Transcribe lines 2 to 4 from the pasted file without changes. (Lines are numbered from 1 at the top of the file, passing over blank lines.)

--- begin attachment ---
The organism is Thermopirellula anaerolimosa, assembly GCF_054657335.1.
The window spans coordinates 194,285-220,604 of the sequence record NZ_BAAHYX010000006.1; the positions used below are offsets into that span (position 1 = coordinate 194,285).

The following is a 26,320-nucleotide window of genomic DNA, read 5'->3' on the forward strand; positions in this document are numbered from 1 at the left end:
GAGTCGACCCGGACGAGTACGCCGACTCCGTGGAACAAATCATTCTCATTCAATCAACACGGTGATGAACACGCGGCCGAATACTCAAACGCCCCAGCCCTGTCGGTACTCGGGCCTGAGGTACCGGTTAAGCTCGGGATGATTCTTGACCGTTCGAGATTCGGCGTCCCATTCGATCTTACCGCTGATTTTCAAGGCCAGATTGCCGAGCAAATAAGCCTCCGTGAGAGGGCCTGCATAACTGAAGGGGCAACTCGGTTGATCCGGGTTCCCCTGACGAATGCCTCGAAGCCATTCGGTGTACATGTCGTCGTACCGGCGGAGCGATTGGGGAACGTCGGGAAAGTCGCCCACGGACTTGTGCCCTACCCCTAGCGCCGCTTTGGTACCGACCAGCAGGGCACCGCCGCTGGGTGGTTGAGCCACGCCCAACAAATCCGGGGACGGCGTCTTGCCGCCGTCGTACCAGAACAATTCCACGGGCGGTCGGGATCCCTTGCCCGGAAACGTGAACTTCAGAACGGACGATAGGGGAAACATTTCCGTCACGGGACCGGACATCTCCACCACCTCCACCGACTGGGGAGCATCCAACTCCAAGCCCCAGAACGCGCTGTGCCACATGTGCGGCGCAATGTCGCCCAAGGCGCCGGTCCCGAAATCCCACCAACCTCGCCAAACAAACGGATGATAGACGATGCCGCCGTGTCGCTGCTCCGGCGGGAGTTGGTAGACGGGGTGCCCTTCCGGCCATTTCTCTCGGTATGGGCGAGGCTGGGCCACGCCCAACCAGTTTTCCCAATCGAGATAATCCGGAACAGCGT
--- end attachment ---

The window spans coordinates 194,285-220,604 of the sequence record NZ_BAAHYX010000006.1; the positions used below are offsets into that span (position 1 = coordinate 194,285).

The following is a 26,320-nucleotide window of genomic DNA, read 5'->3' on the forward strand; positions in this document are numbered from 1 at the left end:
GAGTCGACCCGGACGAGTACGCCGACTCCGTGGAACAAATCATTCTCATTCAATCAACACGGTGATGAACACGCGGCCGAATACTCAAACGCCCCAGCCCTGTCGGTACTCGGGCCTGAGGTACCGGTTAAGCTCGGGATGATTCTTGACCGTTCGAGATTCGGCGTCCCATTCGATCTTACCGCTGATTTTCAAGGCCAGATTGCCGAGCAAATAAGCCTCCGTGAGAGGGCCTGCATAACTGAAGGGGCAACTCGGTTGATCCGGGTTCCCCTGACGAATGCCTCGAAGCCATTCGGTGTACATGTCGTCGTACCGGCGGAGCGATTGGGGAACGTCGGGAAAGTCGCCCACGGACTTGTGCCCTACCCCTAGCGCCGCTTTGGTACCGACCAGCAGGGCACCGCCGCTGGGTGGTTGAGCCACGCCCAACAAATCCGGGGACGGCGTCTTGCCGCCGTCGTACCAGAACAATTCCACGGGCGGTCGGGATCCCTTGCCCGGAAACGTGAACTTCAGAACGGACGATAGGGGAAACATTTCCGTCACGGGACCGGACATCTCCACCACCTCCACCGACTGGGGAGCATCCAACTCCAAGCCCCAGAACGCGCTGTGCCACATGTGCGGCGCAATGTCGCCCAAGGCGCCGGTCCCGAAATCCCACCAACCTCGCCAAACAAACGGATGATAGACGATGCCGCCGTGTCGCTGCTCCGGCGGGAGTTGGTAGACGGGGTGCCCTTCCGGCCATTTCTCTCGGTATGGGCGAGGCTGGGCCACGCCCAACCAGTTTTCCCAATCGAGATAATCCGGAACAGCGT